B&G is another stock with a huge yield, 19.2% to be exact as of the 2/20 close. While the yield might seem overly high to be considered safe, B&G management is confident that they will be able to maintain current dividend levels. At the January 15, 2009 ICR XChange Conference CEO Dave Wenner made it a point to try and paint the dividend as safe. Wenner expects B&G Foods to generate free cash flow in the mid-$30 million range in 2009 while the dividend payments at the current rate of $.17 per quarter will total around $25 million. This gives B&G a little bit of wiggle room even if the prediction does not fully hold.
Free cash flow for the last twelve months was about $28 million, so the CEO’s expectation seems achievable. Additionally, the company has $32 million in cash on its balance sheet that it is prepared to use to create benefits for shareholders including a stock repurchase program. Wenner also talked about the $535 million the company has in debt and, while he recognized that there were concerns about it, he felt that it would not be a short term issue whatsoever as there are no repayments due until October 2011 and the company can easily handle its current interest payments.
It should be noted that B&G did recently cut its dividend by 4 cents a share and, while it seems like management is very comfortable with its current dividend level, even if the dividend is cut a little more in the future, the current yield is so high at 19% that the yield after a cut of even 50% would still be very attractive.
Methode Electronics (MEI)
Methode is a major supplier of electromechanical devices for the automobile industry. The company designs and manufactures at least 35 different products in this segment including items such as steering wheel controls, power door switches and air bag system clocksprings. Over the last twelve months, the automotive segment accounted for 64% of the company’s revenue. The Interconnect and Power Products segments account for the majority of the other 36%, at 26% and 9% respectively. The Interconnect segment provides a variety of copper and fiber-optic interconnect and interface solutions for the appliance, computer, networking, telecommunications, storage, medical, military, aerospace, commercial and consumer markets. This segment will account for a larger part of future revenues when Hectronic, a producer of industrial safety remote control products and its September 30, 2008 $53.6 million acquisition, is added. The Power Products division manufactures various items including bus devices and cabling systems.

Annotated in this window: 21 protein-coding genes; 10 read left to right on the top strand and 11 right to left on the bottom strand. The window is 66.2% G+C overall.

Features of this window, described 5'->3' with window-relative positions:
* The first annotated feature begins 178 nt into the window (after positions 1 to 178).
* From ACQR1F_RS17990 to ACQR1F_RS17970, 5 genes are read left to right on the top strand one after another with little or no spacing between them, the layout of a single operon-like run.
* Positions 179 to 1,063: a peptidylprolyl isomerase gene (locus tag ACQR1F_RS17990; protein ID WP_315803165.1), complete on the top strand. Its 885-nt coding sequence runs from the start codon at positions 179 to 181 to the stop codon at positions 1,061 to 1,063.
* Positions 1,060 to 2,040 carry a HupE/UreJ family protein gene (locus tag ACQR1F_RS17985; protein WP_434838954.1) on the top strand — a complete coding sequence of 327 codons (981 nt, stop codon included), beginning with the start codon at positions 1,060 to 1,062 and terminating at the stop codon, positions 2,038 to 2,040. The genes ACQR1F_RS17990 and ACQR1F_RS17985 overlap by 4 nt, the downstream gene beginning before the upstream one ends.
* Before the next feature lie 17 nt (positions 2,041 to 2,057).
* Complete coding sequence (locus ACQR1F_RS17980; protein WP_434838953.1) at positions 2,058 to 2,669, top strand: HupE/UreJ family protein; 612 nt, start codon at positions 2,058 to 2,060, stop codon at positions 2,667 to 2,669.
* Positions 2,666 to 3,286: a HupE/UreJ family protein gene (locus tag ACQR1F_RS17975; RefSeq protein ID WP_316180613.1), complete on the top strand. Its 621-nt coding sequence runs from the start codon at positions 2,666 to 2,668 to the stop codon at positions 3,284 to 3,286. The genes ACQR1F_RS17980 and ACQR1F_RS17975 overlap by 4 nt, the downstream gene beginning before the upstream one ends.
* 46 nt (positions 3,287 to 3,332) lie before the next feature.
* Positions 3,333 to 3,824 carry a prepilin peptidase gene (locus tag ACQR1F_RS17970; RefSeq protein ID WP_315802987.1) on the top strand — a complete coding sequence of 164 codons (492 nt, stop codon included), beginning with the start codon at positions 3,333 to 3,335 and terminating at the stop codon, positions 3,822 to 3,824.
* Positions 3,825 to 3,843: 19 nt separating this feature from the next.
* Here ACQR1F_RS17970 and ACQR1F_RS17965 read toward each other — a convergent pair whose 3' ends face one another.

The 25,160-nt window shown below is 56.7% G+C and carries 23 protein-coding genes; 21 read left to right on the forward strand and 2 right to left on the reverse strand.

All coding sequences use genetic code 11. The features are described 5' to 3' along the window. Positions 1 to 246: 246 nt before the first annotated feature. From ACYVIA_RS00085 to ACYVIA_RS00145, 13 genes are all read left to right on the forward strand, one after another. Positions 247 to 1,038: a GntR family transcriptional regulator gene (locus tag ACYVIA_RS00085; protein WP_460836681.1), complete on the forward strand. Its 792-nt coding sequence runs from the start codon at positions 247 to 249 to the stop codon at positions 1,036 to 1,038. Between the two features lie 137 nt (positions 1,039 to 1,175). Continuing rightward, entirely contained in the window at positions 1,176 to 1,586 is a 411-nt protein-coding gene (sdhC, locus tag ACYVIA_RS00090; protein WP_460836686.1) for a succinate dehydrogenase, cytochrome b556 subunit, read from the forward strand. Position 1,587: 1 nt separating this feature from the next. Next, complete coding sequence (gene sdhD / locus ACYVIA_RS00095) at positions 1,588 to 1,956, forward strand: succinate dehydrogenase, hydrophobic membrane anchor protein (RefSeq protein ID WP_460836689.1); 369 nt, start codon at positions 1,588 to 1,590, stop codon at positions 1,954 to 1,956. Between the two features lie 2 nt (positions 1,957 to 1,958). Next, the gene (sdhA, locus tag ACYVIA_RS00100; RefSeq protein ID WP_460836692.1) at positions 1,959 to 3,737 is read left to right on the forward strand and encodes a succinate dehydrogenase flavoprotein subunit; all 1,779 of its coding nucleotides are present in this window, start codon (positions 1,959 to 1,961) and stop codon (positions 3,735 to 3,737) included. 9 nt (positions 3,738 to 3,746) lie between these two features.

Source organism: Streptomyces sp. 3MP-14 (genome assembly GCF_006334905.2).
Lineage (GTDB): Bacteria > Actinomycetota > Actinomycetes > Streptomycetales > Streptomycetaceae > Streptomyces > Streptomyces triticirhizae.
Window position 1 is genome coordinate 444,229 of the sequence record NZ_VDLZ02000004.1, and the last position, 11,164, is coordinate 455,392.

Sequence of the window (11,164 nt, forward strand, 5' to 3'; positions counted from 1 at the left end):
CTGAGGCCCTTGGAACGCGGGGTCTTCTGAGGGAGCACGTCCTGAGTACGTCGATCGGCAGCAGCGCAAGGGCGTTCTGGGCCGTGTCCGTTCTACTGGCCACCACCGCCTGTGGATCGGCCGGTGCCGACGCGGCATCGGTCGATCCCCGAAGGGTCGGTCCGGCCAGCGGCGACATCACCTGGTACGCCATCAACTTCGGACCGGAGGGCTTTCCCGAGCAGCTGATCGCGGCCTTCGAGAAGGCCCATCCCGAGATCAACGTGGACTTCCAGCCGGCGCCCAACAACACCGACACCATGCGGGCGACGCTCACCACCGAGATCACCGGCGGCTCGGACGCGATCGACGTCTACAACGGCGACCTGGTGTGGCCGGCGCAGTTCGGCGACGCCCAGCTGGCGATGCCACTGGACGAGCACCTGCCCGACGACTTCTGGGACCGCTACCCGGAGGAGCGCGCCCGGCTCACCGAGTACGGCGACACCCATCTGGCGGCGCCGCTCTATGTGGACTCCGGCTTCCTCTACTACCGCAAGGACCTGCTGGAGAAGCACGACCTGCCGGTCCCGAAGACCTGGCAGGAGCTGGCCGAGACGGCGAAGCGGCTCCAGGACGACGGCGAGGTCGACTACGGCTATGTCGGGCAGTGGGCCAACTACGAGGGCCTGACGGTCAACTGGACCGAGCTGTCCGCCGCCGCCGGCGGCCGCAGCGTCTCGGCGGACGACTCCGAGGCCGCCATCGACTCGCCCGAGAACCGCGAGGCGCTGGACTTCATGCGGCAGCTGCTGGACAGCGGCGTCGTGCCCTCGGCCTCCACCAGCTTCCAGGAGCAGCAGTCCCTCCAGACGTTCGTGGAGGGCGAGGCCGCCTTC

While Methode might not appear to be in the most attractive industry given the weak auto sales environment, it appears to be good income play with a lot of upside. As of closing on 2/20/09, the stock was yielding 7.8%. While it is likely the company’s auto segment will see its sales decline in 2009, the dividend should be safe. As of its last earnings release, Methode had $52.8 million in cash and no long-term debt. Over the last twelve months, Methode had free cash flow of ~$47 million excluding acquisitions. Its strong balance sheet and impressive cash flow generation capability gives the company a lot of wiggle room even if the auto industry has a rough year or two. With the stock trading at only 37% of book value, 57% of tangible book value and 3.87x trailing normalized diluted earnings, there is also a lot of potential upside to owning Methode in addition to its impressive yield.
Ennis Inc (EBF)
Ennis Inc. is a company that is celebrating its 100th birthday in 2009. It prints and manufactures a broad line of business forms and other business products and also manufactures a line of activewear for distribution throughout North America. They print everything from shipping labels to warranty forms to the floor mats you get after a tune-up and everything in between while also doing commercial printing and ad concepts. Ennis sells its products primarily to distributors who then sell its products to the end user.